Selection of October 2020: While We Sleep by Maxime Daviron

While We Sleep by Maxime Daviron

This picture was taken on the first evening of a 4 day trip in northern Spain, which, as often, was fully dedicated to storm chasing. On this night, my "target" was a spot located in the western Pyrenees that I had spotted a while ago, and this occasion was perfect to finally try it. I have been working for a few years on photography series which is about thunderstorms at high altitude, and I spend most of the summer travelling and trekking for that purpose.

On this day, the thunder started to roll above the peaks at the end of the day, but the storms remained "shy" for a while. Then, when the night fell, the electrical activity finally started to intensify. I was focusing on that "corridor" valley, which was ending at central summits. Often, I composed my picture symmetrically; put aside the only graphic aspect, this allows to close the frame and to bring the eye back to the central part. Also, with the very special light of the lightning flashes at night, this creates successive layers of black, transforming the mountainscape into a minimalist, Chinese shadow vision. This light, added to the surrounding darkness of night, was one of the most important part, along with colours, textures and elements. That set the whole mood and atmosphere of the picture. These different elements, and the way they were arranged made me select this "good" picture from among all the others, as it fit my original vision. The "difficult" part of this was that I had to keep the same frame for a while, despite that the lightnings were striking on the left side at first, but then, the storm moved from west to east, so it was just a matter of time and patience. The only other difficulty that night was the very strong wind, which can cause problems while using a focal as long as 85mm. Luckily that night, the only moment when the camera really needed to remain steady was during the lighting strikes; the rest of the time, the sensor wasn't catching enough light to expose the picture.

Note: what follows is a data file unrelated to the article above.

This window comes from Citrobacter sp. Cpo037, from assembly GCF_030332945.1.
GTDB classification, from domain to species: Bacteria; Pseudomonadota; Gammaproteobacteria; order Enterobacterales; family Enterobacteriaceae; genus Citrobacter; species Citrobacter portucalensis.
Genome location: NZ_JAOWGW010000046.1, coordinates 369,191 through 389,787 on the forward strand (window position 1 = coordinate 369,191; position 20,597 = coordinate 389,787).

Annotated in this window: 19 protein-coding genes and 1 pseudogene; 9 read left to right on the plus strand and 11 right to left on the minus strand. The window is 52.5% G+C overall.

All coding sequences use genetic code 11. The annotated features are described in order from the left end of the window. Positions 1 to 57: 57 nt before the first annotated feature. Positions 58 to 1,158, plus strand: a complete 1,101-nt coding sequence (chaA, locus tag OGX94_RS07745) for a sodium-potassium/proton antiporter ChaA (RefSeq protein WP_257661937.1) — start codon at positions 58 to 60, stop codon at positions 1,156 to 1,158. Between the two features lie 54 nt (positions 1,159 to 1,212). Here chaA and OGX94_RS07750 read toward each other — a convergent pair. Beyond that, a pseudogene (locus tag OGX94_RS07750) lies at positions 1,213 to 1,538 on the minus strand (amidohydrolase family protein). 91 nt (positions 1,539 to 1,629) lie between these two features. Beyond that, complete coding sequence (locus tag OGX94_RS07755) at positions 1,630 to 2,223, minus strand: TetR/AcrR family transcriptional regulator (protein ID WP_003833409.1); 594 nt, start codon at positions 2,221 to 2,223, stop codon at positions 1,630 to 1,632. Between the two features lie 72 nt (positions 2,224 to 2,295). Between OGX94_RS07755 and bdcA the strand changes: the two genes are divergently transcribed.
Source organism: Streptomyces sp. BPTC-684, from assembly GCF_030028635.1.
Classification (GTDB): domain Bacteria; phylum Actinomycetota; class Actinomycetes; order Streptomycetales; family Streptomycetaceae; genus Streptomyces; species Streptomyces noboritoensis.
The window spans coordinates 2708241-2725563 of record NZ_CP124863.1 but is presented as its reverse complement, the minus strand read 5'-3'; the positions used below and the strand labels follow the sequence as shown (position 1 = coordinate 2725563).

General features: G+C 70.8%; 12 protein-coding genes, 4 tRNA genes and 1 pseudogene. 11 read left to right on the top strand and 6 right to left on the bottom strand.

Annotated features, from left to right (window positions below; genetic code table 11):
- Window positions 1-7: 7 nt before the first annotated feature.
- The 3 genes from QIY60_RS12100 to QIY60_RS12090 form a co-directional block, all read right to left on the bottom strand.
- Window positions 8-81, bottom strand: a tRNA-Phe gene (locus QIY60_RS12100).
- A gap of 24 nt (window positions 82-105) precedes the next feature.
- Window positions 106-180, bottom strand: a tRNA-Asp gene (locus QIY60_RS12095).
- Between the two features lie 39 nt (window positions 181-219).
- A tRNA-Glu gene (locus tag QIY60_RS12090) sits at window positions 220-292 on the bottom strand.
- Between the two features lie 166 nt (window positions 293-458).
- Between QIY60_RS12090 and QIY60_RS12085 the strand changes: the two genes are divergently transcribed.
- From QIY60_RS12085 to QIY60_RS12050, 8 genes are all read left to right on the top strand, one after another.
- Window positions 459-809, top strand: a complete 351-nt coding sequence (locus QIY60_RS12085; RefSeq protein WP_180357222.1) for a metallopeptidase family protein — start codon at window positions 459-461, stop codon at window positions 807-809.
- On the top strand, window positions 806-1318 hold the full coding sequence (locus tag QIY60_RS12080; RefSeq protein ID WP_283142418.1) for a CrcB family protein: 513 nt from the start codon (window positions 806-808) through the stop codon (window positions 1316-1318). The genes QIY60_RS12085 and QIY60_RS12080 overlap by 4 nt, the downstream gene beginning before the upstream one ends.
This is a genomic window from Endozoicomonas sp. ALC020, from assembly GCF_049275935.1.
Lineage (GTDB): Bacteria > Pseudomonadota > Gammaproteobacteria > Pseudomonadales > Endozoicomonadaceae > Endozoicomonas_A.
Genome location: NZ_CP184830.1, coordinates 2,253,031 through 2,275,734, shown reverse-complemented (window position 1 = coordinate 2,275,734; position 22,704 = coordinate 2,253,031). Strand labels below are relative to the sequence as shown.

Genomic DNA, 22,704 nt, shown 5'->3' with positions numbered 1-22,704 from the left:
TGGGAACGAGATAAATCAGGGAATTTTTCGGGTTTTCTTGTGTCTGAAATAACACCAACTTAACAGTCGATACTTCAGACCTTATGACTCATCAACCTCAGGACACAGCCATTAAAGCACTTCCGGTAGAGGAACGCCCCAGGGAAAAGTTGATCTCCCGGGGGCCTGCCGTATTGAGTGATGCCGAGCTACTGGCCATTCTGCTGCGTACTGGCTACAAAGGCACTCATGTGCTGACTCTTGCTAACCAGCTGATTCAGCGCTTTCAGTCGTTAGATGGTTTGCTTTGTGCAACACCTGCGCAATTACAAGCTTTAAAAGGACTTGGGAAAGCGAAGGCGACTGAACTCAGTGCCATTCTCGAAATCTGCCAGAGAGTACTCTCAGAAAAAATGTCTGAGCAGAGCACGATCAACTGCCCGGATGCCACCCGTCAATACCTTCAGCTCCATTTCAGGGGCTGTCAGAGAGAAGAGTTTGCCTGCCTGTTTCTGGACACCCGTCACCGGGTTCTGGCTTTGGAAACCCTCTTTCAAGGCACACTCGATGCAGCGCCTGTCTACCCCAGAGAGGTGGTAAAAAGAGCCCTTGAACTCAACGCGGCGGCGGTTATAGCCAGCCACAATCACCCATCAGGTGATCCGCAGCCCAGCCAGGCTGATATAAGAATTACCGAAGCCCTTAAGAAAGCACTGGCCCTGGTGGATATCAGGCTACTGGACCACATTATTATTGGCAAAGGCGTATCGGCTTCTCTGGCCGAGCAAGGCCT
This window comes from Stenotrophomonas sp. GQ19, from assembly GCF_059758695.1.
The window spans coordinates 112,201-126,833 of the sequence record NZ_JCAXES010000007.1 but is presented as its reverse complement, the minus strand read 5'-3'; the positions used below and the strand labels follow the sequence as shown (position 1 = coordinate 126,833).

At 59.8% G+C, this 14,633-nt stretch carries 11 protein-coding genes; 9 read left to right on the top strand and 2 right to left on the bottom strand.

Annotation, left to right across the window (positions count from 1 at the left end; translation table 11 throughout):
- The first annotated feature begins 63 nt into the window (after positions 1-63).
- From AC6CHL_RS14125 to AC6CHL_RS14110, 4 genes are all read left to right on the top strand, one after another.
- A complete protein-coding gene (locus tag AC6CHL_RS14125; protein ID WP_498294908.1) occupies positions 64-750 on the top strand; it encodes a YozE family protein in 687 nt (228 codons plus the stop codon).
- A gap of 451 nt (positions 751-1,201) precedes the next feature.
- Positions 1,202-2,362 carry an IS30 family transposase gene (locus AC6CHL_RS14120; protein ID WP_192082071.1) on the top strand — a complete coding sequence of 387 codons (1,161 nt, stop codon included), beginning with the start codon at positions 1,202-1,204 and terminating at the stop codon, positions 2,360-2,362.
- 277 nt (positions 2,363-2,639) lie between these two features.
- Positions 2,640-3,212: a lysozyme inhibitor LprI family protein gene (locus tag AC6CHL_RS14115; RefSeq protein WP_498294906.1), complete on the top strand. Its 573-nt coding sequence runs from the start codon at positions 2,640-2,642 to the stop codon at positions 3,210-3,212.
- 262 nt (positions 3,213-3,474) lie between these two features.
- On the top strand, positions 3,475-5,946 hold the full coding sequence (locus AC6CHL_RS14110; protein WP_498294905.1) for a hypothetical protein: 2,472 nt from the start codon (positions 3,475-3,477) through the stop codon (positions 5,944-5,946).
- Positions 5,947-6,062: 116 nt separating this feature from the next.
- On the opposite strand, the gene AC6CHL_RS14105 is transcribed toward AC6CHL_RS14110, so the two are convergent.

About the post-processing, it remained pretty minimal. It only consisted of rendering the atmosphere, and to recover as many details as possible from raw image, in many parts of the image (curves, colours, but no manipulation). The final picture also needed to fit in the series, so the blue shades needed to be adjusted, though remained as close to my memory as possible (but I usually adjust the white balance in the field in order to keep it as accurate as possible too).

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